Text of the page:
Auto purchases in Canada fell sharply in November: Scotiabank
Canadian PlasticsAutomotive Economy
A sharp drop in Detroit Three sales pulled purchases below 1.9 million units for the first time in over three years, a new report from Scotiabank said.
Auto purchases in Canada fell sharply by 4.5% month-over-month (m/m) in November to just
under 1.9 million seasonally-adjusted units for the first time since October 2016, a new report from Scotiabank says.
According to Scotiabank’s latest Auto News Flash, vehicle purchases also posted their sharpest year-on-year drop since 2009 at 9.4% year-over-year (y/y) from last November when volumes totalled their third highest on record. “November’s decline marks a nine-month streak of negative y/y prints which follows from 2017’s annual sales record of 2.04 million units,” the report said. “Slowing employment growth and a continuation of the Bank of Canada’s rate-hiking cycle may be curbing sales from their record highs toward a new normal of between 1.9 million and 2.0 million units of annual sales.”
Each of the Detroit Three automakers saw steep declines in sales, Scotiabank said, with GM, Ford, and Fiat-Chrysler Automobiles (FCA) down by 18.3% y/y, 10.7% y/y, and 35.1% y/y, in that order. “Last month’s contraction in FCA auto deliveries was the automaker’s steepest in Canada since late 2008 and its sixth double-digit y/y decline so far in 2018, with sales at the Italo-American automaker down by 14.6% year-to-date (ytd) compared to a slight 0.5% decrease for all the remaining automakers,” the report said. “FCA’s performance in Canada stands in stark contrast to that in the U.S., where sales of FCA vehicles have risen by 8.1% y/y ytd. Canadian sales of FCA minivans have contracted by close to a third, while RAM truck purchases have fallen by 14% ytd, compared to increases of 9.5% y/y ytd and 4% y/y ytd for these same FCA segments in the U.S., respectively. As such, the FCA decline in Canada may reflect a decision by the automaker to withhold product from Canada and instead push for stronger sales in the U.S.”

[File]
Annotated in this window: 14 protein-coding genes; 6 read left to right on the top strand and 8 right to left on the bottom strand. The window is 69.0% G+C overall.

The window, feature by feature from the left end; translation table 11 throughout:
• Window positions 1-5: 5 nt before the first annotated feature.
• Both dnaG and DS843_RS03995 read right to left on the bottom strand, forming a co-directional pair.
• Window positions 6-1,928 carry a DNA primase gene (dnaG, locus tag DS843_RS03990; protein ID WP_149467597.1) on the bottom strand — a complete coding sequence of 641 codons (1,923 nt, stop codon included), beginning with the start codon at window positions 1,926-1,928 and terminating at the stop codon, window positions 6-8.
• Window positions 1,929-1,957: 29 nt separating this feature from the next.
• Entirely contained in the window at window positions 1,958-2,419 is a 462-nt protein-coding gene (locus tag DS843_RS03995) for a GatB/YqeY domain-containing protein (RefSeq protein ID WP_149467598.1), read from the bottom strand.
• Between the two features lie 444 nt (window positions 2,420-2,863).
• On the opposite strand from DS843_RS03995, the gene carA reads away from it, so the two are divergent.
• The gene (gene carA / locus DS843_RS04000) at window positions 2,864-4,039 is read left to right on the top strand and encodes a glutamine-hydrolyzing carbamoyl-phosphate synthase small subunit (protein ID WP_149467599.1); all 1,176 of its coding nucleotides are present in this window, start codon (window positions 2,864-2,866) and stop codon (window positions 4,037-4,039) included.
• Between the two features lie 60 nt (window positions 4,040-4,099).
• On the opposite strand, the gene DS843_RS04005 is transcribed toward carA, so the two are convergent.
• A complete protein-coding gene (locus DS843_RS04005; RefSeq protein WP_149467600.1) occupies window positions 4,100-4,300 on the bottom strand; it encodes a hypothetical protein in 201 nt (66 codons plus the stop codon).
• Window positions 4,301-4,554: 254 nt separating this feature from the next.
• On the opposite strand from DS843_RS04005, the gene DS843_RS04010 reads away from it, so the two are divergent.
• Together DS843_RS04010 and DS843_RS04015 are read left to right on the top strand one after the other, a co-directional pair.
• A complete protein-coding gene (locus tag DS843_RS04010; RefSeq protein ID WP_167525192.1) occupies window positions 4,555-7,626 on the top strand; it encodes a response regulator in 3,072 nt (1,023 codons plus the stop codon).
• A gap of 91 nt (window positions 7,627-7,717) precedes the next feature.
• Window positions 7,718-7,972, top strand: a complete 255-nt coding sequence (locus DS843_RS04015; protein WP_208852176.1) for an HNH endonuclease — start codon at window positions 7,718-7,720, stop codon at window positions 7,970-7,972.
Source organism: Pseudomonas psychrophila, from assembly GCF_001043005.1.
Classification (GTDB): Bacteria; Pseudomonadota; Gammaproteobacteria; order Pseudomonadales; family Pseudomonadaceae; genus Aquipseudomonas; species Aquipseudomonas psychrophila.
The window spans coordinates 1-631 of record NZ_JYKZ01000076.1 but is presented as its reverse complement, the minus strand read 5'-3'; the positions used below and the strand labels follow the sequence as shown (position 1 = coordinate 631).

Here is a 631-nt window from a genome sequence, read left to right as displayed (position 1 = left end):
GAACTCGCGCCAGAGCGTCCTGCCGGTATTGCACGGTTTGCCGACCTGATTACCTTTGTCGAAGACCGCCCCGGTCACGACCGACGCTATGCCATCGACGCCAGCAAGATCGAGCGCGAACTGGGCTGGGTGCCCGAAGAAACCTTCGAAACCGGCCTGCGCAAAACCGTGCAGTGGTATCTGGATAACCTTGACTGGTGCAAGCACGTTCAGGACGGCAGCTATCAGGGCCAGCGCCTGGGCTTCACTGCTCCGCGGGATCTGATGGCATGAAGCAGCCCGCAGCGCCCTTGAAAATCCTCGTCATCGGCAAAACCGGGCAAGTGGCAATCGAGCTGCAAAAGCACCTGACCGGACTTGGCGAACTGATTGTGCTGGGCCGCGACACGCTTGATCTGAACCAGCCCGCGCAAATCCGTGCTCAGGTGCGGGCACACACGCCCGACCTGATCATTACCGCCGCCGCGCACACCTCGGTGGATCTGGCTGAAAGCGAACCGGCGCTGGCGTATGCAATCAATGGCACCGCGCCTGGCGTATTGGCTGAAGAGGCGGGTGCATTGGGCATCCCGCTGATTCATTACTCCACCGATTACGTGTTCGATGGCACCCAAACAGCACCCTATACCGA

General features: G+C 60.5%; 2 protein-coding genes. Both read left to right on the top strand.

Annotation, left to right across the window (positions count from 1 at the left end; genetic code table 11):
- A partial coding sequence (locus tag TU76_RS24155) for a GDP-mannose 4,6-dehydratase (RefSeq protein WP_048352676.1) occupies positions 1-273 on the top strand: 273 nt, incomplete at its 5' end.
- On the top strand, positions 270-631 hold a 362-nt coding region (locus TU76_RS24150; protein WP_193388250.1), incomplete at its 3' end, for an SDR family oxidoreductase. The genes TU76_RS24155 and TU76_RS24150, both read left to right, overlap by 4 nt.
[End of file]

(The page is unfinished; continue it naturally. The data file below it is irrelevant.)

In the U.S., meanwhile, vehicle sales fell by 1.2% m/m in November to 17.4 million seasonally-adjusted units sold, owing to steep declines in car purchases but remaining above 17 million units for the third consecutive month after a short-lived lull in sales in August and September. “At 0.7% y/y, last month marked the first year-on-year November contraction since 2009 during a month in which dealers typically offer significant incentives to clear their inventories to make way for next year’s models,” Scotiabank said. “With only one month to go in 2018, we forecast vehicles sales in the U.S. to match 2017’s total of 17.1 million units sold – compared to 2016’s record of 17.5 million purchases – although they look set to move on a slight downward trajectory with auto deliveries forecast at 16.8 million units in 2019 as rising interest rates limit households’ purchases.”
Car sales in the U.S. declined by 14% y/y compared to a 6.3% y/y increase in light truck sales, as households continue to ditch coupes, sedans, and station wagons in favour of CUVs and SUVs. Alongside GM’s notice last week that it will not allocate final vehicle assembly to three of its assembly plants in North America – one of them in Oshawa, Ontario – the automaker also announced its decision to discontinue sales of three of its passenger car models in the U.S. “This announcement mirrors a statement earlier this year by Ford that it will also reduce the number of car lines on offer in the U.S. and Fiat-Chrysler’s ongoing move to completely eliminate sedan sales in North America and China,” Scotiabank said.